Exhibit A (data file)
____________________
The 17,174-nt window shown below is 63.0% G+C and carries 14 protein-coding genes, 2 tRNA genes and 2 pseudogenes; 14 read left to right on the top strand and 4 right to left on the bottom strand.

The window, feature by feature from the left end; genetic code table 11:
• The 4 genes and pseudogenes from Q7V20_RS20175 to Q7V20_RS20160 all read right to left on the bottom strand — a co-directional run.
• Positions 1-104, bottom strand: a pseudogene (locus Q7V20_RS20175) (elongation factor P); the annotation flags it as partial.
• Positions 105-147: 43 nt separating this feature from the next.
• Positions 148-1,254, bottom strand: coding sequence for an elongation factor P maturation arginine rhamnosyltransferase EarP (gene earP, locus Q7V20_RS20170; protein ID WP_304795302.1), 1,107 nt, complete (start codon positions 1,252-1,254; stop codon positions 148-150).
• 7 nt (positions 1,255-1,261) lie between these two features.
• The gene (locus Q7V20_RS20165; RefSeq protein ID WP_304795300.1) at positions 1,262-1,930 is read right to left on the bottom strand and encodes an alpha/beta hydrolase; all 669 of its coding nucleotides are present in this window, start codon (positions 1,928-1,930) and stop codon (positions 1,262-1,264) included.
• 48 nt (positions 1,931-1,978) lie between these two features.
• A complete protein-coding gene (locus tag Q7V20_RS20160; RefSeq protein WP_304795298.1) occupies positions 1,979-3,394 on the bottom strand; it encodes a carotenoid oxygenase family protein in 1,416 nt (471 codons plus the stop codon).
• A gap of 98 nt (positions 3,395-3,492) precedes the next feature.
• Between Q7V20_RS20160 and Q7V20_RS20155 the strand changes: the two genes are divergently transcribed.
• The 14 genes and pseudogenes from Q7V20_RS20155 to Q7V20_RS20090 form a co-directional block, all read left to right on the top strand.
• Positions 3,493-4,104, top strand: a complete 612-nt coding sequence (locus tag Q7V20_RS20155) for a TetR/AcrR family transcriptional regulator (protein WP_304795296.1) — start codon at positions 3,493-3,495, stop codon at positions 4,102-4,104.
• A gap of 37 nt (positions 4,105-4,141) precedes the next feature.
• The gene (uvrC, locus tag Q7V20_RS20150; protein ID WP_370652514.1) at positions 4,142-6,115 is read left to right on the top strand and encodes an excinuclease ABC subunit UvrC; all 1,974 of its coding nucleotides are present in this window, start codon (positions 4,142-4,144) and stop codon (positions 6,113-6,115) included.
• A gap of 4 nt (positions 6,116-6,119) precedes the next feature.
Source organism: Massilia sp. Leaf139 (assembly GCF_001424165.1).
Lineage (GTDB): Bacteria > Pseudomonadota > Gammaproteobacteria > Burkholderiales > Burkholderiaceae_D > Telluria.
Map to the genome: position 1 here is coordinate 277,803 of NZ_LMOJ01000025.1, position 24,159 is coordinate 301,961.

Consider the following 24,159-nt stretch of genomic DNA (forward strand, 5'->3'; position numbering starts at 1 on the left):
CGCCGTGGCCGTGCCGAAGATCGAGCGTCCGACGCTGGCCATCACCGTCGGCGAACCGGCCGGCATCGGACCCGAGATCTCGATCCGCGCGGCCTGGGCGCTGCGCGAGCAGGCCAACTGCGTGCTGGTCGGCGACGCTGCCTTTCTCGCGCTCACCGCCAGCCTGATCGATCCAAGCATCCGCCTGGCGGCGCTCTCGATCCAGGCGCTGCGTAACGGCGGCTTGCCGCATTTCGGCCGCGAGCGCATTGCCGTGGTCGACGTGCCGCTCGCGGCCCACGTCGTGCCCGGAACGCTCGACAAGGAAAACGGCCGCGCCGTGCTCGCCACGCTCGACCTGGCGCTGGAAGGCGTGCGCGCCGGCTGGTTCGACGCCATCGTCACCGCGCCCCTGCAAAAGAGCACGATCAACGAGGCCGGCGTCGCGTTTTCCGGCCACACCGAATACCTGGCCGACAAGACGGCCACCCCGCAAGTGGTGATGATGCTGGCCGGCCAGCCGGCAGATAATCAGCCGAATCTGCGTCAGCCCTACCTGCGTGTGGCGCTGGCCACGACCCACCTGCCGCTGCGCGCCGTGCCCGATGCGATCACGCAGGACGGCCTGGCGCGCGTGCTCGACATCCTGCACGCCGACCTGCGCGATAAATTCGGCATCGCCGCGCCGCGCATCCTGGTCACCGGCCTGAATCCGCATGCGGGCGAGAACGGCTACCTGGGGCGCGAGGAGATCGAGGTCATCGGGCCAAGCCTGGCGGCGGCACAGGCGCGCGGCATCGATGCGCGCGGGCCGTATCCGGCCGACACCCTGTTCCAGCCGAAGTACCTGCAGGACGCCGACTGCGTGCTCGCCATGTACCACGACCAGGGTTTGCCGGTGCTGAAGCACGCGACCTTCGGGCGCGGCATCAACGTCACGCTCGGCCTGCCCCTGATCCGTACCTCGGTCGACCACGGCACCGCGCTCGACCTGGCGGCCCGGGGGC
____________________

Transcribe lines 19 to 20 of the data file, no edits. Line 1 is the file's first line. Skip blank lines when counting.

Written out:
Lineage (GTDB): Bacteria > Pseudomonadota > Gammaproteobacteria > Burkholderiales > Burkholderiaceae_D > Telluria.
Map to the genome: position 1 here is coordinate 277,803 of NZ_LMOJ01000025.1, position 24,159 is coordinate 301,961.